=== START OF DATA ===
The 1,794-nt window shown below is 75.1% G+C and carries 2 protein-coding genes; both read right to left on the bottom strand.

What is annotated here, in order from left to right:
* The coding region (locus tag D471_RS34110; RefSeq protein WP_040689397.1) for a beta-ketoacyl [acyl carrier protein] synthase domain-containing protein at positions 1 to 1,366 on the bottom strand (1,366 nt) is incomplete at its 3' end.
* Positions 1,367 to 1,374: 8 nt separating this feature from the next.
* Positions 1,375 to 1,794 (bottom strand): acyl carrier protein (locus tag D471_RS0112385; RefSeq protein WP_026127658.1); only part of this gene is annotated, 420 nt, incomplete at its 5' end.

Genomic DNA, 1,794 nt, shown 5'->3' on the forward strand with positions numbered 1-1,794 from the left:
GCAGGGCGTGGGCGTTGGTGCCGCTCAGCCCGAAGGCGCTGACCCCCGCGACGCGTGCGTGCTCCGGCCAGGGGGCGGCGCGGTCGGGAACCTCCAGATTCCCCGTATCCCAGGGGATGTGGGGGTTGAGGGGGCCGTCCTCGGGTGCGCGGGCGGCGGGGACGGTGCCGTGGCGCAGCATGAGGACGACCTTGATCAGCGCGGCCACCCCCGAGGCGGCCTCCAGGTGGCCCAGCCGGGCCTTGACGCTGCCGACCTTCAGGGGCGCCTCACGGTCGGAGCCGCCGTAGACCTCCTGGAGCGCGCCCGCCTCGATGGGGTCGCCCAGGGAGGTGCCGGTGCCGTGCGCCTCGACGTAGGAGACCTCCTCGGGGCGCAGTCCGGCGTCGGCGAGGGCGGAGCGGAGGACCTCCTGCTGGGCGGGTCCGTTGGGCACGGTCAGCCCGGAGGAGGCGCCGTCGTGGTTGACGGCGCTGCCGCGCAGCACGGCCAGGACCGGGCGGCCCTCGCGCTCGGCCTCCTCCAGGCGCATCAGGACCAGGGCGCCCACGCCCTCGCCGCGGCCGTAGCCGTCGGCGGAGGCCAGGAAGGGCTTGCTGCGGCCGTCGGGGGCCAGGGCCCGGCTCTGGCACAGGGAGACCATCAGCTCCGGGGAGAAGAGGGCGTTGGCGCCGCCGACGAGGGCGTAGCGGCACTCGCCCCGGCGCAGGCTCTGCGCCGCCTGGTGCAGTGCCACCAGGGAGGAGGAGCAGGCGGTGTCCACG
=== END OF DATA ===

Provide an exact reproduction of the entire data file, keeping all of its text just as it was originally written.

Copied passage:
The 1,794-nt window shown below is 75.1% G+C and carries 2 protein-coding genes; both read right to left on the bottom strand.

What is annotated here, in order from left to right:
* The coding region (locus tag D471_RS34110; RefSeq protein WP_040689397.1) for a beta-ketoacyl [acyl carrier protein] synthase domain-containing protein at positions 1 to 1,366 on the bottom strand (1,366 nt) is incomplete at its 3' end.
* Positions 1,367 to 1,374: 8 nt separating this feature from the next.
* Positions 1,375 to 1,794 (bottom strand): acyl carrier protein (locus tag D471_RS0112385; RefSeq protein WP_026127658.1); only part of this gene is annotated, 420 nt, incomplete at its 5' end.

Genomic DNA, 1,794 nt, shown 5'->3' on the forward strand with positions numbered 1-1,794 from the left:
GCAGGGCGTGGGCGTTGGTGCCGCTCAGCCCGAAGGCGCTGACCCCCGCGACGCGTGCGTGCTCCGGCCAGGGGGCGGCGCGGTCGGGAACCTCCAGATTCCCCGTATCCCAGGGGATGTGGGGGTTGAGGGGGCCGTCCTCGGGTGCGCGGGCGGCGGGGACGGTGCCGTGGCGCAGCATGAGGACGACCTTGATCAGCGCGGCCACCCCCGAGGCGGCCTCCAGGTGGCCCAGCCGGGCCTTGACGCTGCCGACCTTCAGGGGCGCCTCACGGTCGGAGCCGCCGTAGACCTCCTGGAGCGCGCCCGCCTCGATGGGGTCGCCCAGGGAGGTGCCGGTGCCGTGCGCCTCGACGTAGGAGACCTCCTCGGGGCGCAGTCCGGCGTCGGCGAGGGCGGAGCGGAGGACCTCCTGCTGGGCGGGTCCGTTGGGCACGGTCAGCCCGGAGGAGGCGCCGTCGTGGTTGACGGCGCTGCCGCGCAGCACGGCCAGGACCGGGCGGCCCTCGCGCTCGGCCTCCTCCAGGCGCATCAGGACCAGGGCGCCCACGCCCTCGCCGCGGCCGTAGCCGTCGGCGGAGGCCAGGAAGGGCTTGCTGCGGCCGTCGGGGGCCAGGGCCCGGCTCTGGCACAGGGAGACCATCAGCTCCGGGGAGAAGAGGGCGTTGGCGCCGCCGACGAGGGCGTAGCGGCACTCGCCCCGGCGCAGGCTCTGCGCCGCCTGGTGCAGTGCCACCAGGGAGGAGGAGCAGGCGGTGTCCACG